AutoU.S. News

Surfside building collapse at the latest: death toll rises to 12

A dozen people have died and another 149 remain missing after a 12-story residential building partially collapsed in South Florida’s Miami-Dade County last week, authorities said.

A massive search and rescue operation entered its sixth day on Tuesday, as crews continued to carefully comb through the pile of rubble in hopes of finding survivors. The partial collapse occurred around 1:15 a.m. local time last Thursday at the Champlain Towers South condo in the small coastal town of Surfside, about 6 miles north of Miami Beach. About 55 of the 136 units at the oceanfront complex were destroyed, according to Raide Jadallah, assistant chief of the Miami-Dade fire department.
Another body was discovered Tuesday afternoon, bringing the death toll to 12, according to Miami-Dade County Mayor Daniella Levine Cava. Meanwhile, 125 people who were living or staying in the condo at the time of the disaster have been tallied and are safe, Levine Cava told reporters, noting that the numbers are “very fluid.”
Surfside Mayor Charles Burkett acknowledged that there have been questions about how long someone could survive under the rubble and told reporters: “There didn’t seem to be a good answer to that.” He but he insisted that search and rescue efforts continue unabated.
“No one is losing hope here. No one is stopping,” Burkett said during a news conference in Surfside on Tuesday. “We are dedicated to getting everyone out of that pile of rubble.”

MORE: What We Know About The Victims Of The Surfside Condo Collapse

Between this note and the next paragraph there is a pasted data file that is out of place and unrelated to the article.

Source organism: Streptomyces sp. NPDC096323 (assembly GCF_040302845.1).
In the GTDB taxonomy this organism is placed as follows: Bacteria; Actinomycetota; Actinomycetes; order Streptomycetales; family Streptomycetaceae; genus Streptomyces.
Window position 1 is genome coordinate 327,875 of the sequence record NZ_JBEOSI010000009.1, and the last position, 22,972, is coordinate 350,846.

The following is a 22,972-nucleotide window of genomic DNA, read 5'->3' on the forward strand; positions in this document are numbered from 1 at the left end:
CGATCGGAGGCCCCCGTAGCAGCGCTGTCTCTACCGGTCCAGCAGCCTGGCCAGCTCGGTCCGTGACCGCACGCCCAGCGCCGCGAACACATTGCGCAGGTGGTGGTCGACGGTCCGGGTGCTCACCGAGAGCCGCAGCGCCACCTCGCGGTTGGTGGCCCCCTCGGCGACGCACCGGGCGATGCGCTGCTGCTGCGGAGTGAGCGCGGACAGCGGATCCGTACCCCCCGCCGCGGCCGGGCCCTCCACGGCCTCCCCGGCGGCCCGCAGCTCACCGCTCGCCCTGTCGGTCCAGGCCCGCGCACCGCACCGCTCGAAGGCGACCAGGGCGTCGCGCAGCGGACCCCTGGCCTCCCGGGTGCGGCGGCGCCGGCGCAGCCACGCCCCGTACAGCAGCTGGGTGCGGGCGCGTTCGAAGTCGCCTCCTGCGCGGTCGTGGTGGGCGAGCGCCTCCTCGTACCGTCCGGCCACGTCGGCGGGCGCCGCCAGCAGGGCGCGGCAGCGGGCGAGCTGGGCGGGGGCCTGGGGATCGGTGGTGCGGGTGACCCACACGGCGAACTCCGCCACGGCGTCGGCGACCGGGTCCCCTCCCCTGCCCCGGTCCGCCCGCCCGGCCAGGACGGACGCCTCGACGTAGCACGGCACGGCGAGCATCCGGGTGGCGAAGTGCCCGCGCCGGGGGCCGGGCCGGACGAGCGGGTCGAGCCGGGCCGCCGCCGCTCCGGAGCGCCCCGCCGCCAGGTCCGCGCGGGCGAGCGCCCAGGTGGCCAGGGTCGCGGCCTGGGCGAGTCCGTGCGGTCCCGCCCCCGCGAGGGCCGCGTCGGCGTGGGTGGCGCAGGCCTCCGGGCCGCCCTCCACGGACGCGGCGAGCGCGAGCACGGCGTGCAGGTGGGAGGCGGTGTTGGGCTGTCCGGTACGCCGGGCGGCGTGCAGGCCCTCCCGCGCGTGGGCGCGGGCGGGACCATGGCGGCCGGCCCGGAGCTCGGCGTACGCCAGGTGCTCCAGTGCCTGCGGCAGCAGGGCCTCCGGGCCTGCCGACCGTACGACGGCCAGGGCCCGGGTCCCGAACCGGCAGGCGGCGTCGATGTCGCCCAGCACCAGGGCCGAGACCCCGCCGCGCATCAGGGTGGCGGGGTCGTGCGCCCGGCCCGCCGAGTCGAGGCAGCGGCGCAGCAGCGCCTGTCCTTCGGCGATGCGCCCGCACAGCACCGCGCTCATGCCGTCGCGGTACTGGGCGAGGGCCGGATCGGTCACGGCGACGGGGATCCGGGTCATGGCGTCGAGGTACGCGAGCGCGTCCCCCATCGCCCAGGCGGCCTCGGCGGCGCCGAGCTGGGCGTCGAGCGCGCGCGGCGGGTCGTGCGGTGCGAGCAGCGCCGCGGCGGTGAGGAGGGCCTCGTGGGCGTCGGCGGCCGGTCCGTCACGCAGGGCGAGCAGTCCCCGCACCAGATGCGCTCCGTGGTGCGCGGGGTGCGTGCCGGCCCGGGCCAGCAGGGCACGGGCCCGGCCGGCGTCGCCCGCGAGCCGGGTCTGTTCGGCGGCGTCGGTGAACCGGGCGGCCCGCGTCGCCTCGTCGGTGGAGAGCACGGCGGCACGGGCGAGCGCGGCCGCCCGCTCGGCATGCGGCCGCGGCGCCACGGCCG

President Joe Biden and First Lady Jill Biden will travel to Surfside on Thursday, according to a statement from the White House. Last week, the president approved an emergency declaration in Florida and ordered federal assistance to supplement state and local response efforts following the partial collapse of the building.

They want to thank the heroic first responders, the search and rescue teams and all those who have worked tirelessly around the clock, and meet with the families who have been forced to endure this terrible tragedy waiting with anguish and anguish for the word of loved ones “to offer them comfort as search and rescue efforts continue,” White House press secretary Jen Psaki told reporters Tuesday. “And they want to make sure that state and local officials have the resources and support they need under the emergency declaration.”

Hope is not lost amid a ‘frantic search’ for survivors
The remaining structure that is still standing was cleared by rescue teams last week and all resources have been focused on the rubble since then, according to Jadallah. Hundreds of first responders and volunteers have been working around the clock to locate survivors or human remains in the rubble. However, heavy rains and thunderstorms have periodically forced them to halt their efforts.

An area of ​​the site had to be cordoned off Tuesday due to falling debris, according to Burkett.

MORE: Surfside Building Collapse – Death Toll Rises to 11 as Search and Rescue Enters Day 5
Crews have cut a 125-foot-long, 20-foot-wide, 40-foot-deep trench through the pile to help improve their search, according to Levine Cava. As of Tuesday afternoon, they had moved more than 3 million pounds of concrete, which is equivalent to more than 850 cubic feet, according to Miami-Dade Fire Chief Alan Cominsky.

“This is a very tedious endeavor,” Cominsky said at Tuesday’s press conference. “We are moving debris piece by piece and looking through it.”

Crews have not yet physically reached the bottom of the pile, but cameras placed inside showed voids and air pockets where people could get trapped, according to Jadallah, who said they are not yet ready to transition their efforts. from rescue to recovery.

Meanwhile, dump trucks have begun moving debris to an alternate site, according to Kevin Guthrie, director of the Florida Division of Emergency Management, who told reporters that rescuers have “all the resources” they need.
More than 80 rescuers, each working 12-hour shifts, are in the pile at once, listening for sounds and trying to break through the debris. Andy Alvarez, the Miami-Dade Fire Department Incident Deputy Commander who oversees search and rescue efforts, described the process as urgent and meticulous.

 

Back to top button